The Lord said long ago, “You shall not give false testimony against your neighbor.” By this command we understand that lying is evil. We see that principle affirmed when we read Revelation 21:8, which says that the end destination of “all liars” is the lake of fire. Consequently, Western civilization has largely codified mistruth as against the law of the land, and until recently, it was socially considered quite wrong to lie. But sometime between 1980 and 2010, it became socially acceptable. Shows like Seinfield made lying appear funny, even hilarious. World leaders like Bill Clinton denied the truth as a political strategy. The election and approval of President Trump made it clear that western society (as lead by the USA) is now perfectly OK with lying. One might go so far as to say that we are no longer living in a post-modern society, but a post-truth society.
Yet that doesn’t change the reality of what is truth and what is not. Truth is always truth, and a lie – no matter how cleverly packaged, how often told or how widely believed – is still a lie. Lies can and will be found out to be untrue. The truth will always be the truth – it cannot change, or it ceases to be true by definition. Truth is an absolute. The practical reality of that fact is that if you base your life on truth, you have a more sure foundation than someone who bases their life on a lie.
All the beatitudes Jesus gave us demonstrate this. The truth is that someone who knows the measure of their spiritual poverty before God is more blessed than someone who is deceived into thinking they are great before God and barely need Him. The truth is that God has always given the earth to the obedient meek – He did in the flood, He did it in the conquest of Canaan and He’ll do it again at the end of time. To base your life on such teaching allows that you can live securely and with peace of mind, because you know you are living rightly.
Jesus teaches us that there is something else you can base your life on. Something that is just as certain, just as permanent and even more instructive. We can base our lives on the certainty of the whole of Scripture. He said “I tell you the truth, until heaven and earth disappear, not the smallest letter, not the least stroke of a pen, will by any means disappear from the Law until everything is accomplished.”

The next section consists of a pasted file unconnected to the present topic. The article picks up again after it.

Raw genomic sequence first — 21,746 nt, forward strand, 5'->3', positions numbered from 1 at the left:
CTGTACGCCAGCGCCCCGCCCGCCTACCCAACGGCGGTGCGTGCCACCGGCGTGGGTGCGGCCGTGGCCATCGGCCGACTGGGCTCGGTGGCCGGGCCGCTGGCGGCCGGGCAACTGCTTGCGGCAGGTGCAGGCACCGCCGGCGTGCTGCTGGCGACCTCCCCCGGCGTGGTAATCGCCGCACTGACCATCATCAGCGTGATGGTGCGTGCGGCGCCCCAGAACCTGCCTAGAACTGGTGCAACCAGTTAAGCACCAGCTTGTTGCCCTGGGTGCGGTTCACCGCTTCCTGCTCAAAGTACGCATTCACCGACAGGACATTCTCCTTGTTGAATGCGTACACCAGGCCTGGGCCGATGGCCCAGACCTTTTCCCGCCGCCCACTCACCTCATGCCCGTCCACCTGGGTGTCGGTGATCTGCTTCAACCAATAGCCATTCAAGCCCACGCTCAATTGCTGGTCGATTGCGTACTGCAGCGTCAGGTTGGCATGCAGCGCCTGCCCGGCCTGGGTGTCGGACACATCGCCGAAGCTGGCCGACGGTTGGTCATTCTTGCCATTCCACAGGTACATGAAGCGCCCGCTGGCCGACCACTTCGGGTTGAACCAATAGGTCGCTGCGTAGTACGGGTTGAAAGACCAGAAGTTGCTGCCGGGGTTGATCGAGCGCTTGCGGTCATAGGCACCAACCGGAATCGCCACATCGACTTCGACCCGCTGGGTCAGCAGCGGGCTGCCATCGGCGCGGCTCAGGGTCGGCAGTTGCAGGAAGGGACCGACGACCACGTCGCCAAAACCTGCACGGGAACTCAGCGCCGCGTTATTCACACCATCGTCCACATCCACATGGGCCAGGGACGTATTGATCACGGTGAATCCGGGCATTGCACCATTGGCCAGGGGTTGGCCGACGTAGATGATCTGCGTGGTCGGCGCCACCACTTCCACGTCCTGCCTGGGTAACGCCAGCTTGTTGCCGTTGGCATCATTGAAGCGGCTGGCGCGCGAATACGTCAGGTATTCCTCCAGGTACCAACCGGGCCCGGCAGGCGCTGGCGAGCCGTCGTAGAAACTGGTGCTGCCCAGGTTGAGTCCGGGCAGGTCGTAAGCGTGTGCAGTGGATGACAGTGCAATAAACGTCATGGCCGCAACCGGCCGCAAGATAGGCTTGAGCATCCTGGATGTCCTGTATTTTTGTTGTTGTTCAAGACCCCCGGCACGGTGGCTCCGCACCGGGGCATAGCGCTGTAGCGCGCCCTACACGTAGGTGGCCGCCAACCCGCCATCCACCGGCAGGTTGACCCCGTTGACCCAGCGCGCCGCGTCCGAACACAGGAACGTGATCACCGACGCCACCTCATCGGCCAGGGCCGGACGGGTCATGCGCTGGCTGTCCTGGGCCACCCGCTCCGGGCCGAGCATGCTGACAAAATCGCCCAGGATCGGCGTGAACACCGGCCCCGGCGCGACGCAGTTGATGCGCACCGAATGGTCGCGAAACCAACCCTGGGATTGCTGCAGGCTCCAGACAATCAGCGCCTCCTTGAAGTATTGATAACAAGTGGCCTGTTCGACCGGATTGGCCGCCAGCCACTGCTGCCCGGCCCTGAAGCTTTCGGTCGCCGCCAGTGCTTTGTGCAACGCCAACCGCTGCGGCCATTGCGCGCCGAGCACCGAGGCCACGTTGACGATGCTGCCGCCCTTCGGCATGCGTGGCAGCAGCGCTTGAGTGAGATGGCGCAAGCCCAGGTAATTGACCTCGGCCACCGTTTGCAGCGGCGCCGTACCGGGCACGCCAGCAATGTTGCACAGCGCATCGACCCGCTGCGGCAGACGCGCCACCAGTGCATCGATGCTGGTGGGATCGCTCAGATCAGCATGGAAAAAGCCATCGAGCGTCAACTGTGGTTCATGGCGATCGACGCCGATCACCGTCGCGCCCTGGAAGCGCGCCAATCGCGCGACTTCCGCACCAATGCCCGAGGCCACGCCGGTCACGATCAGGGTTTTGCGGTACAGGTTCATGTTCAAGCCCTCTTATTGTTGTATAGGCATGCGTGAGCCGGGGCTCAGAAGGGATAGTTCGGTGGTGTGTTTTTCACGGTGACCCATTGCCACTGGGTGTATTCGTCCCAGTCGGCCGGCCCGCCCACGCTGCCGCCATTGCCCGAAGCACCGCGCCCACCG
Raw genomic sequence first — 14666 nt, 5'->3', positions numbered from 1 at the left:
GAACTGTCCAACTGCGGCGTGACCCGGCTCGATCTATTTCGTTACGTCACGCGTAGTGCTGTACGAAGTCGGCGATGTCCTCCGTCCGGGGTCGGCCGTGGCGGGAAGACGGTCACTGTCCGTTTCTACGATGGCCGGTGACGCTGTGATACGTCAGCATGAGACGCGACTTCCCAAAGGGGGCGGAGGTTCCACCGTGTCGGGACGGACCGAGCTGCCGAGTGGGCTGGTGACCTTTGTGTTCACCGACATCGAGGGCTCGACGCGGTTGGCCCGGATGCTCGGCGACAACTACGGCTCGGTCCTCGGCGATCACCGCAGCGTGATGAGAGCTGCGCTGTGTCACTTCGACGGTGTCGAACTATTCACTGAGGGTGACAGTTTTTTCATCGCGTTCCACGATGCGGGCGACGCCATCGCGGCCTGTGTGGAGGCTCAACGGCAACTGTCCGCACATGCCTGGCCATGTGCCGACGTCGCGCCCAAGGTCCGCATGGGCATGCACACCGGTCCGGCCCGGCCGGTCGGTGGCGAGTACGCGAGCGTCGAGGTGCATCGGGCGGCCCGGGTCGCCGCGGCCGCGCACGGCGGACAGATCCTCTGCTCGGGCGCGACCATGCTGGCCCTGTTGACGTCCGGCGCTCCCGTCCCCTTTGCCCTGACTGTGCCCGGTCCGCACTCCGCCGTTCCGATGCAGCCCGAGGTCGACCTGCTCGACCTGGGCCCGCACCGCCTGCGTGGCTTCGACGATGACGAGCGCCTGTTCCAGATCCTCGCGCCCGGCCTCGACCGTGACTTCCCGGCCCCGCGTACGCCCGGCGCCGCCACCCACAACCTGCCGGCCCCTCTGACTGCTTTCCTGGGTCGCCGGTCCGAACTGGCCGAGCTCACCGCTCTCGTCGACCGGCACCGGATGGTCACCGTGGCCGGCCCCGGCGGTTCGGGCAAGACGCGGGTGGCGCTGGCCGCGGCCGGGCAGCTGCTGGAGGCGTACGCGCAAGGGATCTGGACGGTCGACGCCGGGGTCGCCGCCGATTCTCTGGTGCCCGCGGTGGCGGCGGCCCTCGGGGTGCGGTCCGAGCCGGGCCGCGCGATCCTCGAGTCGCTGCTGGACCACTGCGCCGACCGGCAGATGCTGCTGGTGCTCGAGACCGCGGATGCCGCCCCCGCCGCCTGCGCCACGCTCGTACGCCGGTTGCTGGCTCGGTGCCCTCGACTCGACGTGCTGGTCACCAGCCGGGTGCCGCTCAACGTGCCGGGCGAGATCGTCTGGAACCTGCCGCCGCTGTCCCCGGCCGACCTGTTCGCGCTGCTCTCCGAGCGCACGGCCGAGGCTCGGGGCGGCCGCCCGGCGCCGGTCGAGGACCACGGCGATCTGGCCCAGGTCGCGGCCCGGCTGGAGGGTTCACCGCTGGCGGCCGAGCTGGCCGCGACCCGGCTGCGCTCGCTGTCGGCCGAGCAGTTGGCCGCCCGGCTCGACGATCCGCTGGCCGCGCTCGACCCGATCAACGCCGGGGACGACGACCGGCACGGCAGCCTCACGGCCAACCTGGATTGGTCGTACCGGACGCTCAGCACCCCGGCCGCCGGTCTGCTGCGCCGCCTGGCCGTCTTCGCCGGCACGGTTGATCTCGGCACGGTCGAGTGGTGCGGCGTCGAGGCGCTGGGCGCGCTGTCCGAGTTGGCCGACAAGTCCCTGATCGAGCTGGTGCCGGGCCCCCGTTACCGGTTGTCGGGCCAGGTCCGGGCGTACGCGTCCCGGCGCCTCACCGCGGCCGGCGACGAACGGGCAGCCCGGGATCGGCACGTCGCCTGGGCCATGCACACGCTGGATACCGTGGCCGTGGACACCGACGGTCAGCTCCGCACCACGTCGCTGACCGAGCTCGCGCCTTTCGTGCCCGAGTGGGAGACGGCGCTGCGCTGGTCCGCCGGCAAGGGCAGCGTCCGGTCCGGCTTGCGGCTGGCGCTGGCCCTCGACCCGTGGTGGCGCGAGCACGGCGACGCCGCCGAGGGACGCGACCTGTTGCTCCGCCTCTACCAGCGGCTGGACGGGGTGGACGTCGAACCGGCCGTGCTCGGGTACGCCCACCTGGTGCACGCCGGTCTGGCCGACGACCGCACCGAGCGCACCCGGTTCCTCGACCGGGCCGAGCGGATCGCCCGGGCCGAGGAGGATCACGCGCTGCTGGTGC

Jesus had a very high view of the Scripture. From the onset of His ministry He said that nothing He would do would nullify it – “Do not think that I have come to abolish the Law or the Prophets”, and that everything He would do would be in complete agreement with it – “I have not come to abolish them but to fulfill them.” In other words, He Himself chose to live His life entirely according to and in fulfillment of the written Word of God. That means that everything He did and said during His incarnation is a right application of Scripture, as is fitting for a disciple of God. It means that Jesus took the whole Law – right down to the smallest character and the dots that differentiated pronunciation – very literally and seriously. None of it could be written off as culturally irrelevant given the time that had past since Moses’ day.
Modern secular society may brush past such integral commands as “Do not lie” as no longer applicable on account of the ages past, and the ignorant will always ignore the line between God’s moral law and the ceremonial law He assigned to the Jews (the cultural lines of demarcation that distinguish the Hebrew people group from other people groups). But the righteous Christ-follower must not have such illusions. Those of us under the New Covenant in Christ have the privilege to uphold God’s eternal truth, and to rightly apply it to ourselves – just as Jesus did.
Faith and morals are two sides of the same coin.A.W. Tozer
What law do you hold to? What law do you disregard? Why?